UNITED NATIONS, Nov. 3 (Xinhua) -- The United Nations received 31 allegations of sexual exploitation and abuse within its system in the third quarter of the year, 12 of them were from peacekeeping operations, a UN spokesman said Friday.
Not all of the allegations have been verified, and some are in the preliminary assessment phase, cautioned Stephane Dujarric, the chief UN spokesman.
Out of the 31 allegations, 12 are from peacekeeping operations and 19 from UN agencies, funds and programs. Ten are categorized as sexual abuse, 19 as sexual exploitation, and two are of an unknown nature, said Dujarric.
The UN refugee agency, UNHCR, saw the largest number of allegations of 15. The 12 incidents involving uniformed personnel are from the UN peacekeeping missions in the Democratic Republic of the Congo (4), Liberia (3), the Central African Republic (2), Haiti (1), Mali (1), and South Sudan (1). The rest of the cases are from the UN migration organization, IOM, and the UN children's fund, UNICEF.
Thirty-eight male alleged perpetrators have been associated with these incidents. Of the 36 victims, 72 percent are women and 19 percent are girls. Fourteen investigations have been launched during this timeframe, he said.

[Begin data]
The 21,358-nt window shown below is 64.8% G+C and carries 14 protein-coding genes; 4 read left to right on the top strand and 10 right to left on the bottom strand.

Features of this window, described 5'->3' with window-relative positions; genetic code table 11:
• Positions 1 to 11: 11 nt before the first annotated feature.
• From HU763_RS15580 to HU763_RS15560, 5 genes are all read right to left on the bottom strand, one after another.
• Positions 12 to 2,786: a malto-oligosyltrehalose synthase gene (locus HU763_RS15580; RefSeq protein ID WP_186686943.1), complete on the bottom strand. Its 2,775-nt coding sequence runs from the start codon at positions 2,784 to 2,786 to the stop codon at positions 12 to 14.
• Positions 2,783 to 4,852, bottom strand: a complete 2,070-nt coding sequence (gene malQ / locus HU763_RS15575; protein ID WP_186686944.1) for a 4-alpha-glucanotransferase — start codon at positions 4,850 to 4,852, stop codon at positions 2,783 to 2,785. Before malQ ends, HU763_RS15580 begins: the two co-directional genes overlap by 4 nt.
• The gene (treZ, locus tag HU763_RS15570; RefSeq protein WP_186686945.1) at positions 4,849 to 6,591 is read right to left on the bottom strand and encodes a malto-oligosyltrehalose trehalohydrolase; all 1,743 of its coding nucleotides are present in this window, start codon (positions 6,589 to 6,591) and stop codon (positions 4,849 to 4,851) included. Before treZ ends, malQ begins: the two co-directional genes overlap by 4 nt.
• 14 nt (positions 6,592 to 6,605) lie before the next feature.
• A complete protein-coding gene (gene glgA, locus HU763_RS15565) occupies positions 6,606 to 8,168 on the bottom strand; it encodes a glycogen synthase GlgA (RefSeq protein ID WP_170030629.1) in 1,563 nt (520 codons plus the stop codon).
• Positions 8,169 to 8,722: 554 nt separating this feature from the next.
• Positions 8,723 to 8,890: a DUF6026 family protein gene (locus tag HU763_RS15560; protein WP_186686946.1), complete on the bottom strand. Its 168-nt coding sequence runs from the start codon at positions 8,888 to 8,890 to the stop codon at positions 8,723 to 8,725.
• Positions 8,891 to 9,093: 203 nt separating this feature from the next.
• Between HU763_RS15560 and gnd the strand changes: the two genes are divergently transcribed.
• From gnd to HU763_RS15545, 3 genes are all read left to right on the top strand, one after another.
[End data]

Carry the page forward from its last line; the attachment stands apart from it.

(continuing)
Twelve of these allegations occurred in 2017, two in 2016, six in 2015 or before, and the dates are unknown for 11 of them, he said.
Of the 31 allegations, one (from the UNHCR) has been substantiated by an investigation, 13 are at various stages of investigation, 10 are under preliminary assessment and seven are under review as limited information has been provided.
Dujarric said UN Secretary-General Antonio Guterres was "disappointed and saddened" by the prevalence of sexual exploitation and abuse in the UN system.
The new quarterly update is a follow-up to Guterres' campaign for zero tolerance with sexual exploitation and abuse. The UN chief appointed Jane Connors as the first UN Victims' Rights Advocate to deal with sexual exploitation and abuse and installed a series of measures to remove the "black mark" on the world organization, including system-wide mandatory training and an electronic screening tool to prevent re-employment by UN agencies of those who were dismissed as a result of substantiated allegations of sexual exploitation and abuse, or who resigned or were dismissed during an investigation.
The UN secretary-general's engagement with member states has brought 58 heads of state or government to the "Circle of Leadership." Seventy-four member states have signed a voluntary compact and 18 more have formally indicated their intention to sign it, said Dujarric.